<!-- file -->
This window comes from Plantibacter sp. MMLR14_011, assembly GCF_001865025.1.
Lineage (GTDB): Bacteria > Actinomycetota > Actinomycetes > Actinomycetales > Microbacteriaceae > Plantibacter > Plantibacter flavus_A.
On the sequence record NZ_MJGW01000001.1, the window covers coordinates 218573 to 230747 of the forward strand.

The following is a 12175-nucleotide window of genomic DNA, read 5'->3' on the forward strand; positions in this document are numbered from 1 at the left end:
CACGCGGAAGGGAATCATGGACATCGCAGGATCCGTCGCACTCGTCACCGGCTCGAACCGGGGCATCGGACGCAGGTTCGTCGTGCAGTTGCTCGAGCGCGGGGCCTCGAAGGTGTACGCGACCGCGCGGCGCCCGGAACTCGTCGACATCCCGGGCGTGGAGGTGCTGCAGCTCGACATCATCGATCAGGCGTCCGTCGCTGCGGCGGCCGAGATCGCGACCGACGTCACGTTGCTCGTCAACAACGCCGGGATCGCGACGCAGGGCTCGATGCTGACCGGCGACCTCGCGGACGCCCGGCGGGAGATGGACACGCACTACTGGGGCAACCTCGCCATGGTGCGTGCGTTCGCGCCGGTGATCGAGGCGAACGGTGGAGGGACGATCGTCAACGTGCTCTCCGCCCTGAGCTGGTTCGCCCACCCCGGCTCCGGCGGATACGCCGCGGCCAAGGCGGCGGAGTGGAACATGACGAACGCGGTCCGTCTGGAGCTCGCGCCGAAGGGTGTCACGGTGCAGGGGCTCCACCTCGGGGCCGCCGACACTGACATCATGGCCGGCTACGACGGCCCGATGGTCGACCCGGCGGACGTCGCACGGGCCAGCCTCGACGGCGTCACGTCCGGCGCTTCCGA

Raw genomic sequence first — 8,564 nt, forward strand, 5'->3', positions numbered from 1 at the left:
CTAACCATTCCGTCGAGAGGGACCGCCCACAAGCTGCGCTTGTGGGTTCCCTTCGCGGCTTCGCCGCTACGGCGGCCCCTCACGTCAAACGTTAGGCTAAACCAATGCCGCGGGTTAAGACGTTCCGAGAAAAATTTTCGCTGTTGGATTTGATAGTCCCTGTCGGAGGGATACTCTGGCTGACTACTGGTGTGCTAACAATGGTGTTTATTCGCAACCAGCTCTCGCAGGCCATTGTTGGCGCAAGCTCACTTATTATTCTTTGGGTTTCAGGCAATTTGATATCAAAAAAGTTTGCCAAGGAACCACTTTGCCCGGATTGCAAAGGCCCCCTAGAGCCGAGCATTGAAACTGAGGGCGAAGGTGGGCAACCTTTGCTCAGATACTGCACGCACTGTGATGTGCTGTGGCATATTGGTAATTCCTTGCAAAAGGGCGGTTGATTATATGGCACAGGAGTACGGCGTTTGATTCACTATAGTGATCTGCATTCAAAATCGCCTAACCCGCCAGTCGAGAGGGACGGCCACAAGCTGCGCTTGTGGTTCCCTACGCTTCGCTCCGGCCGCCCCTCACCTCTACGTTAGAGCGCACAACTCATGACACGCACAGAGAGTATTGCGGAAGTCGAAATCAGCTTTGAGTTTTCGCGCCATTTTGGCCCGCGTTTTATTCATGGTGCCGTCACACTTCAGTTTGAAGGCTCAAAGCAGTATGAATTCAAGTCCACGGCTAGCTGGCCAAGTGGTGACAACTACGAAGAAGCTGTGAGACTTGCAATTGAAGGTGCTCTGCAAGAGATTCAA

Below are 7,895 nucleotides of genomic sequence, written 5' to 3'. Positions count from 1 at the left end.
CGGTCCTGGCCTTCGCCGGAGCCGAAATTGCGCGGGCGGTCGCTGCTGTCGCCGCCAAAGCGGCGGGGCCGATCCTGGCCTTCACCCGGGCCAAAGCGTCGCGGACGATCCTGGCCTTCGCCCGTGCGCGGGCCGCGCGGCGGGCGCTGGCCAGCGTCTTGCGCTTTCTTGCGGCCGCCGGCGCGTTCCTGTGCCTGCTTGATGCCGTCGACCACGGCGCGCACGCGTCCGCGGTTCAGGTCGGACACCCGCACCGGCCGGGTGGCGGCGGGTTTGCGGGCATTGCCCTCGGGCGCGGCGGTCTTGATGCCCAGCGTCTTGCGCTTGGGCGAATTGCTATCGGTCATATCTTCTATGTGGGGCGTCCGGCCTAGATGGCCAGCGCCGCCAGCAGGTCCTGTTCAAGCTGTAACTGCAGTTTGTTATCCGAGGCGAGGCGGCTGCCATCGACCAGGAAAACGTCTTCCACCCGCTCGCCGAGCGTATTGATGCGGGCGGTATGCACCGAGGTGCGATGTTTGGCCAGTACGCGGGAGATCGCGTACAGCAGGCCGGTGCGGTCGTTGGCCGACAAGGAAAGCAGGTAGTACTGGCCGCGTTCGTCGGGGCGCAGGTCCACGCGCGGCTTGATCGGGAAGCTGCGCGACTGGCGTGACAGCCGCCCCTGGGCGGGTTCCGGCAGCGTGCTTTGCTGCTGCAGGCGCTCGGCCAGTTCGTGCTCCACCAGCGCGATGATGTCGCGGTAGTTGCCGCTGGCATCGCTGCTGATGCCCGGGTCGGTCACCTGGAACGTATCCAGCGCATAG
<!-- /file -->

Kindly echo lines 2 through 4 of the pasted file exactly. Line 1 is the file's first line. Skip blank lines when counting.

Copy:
Lineage (GTDB): Bacteria > Actinomycetota > Actinomycetes > Actinomycetales > Microbacteriaceae > Plantibacter > Plantibacter flavus_A.
On the sequence record NZ_MJGW01000001.1, the window covers coordinates 218573 to 230747 of the forward strand.

The following is a 12175-nucleotide window of genomic DNA, read 5'->3' on the forward strand; positions in this document are numbered from 1 at the left end: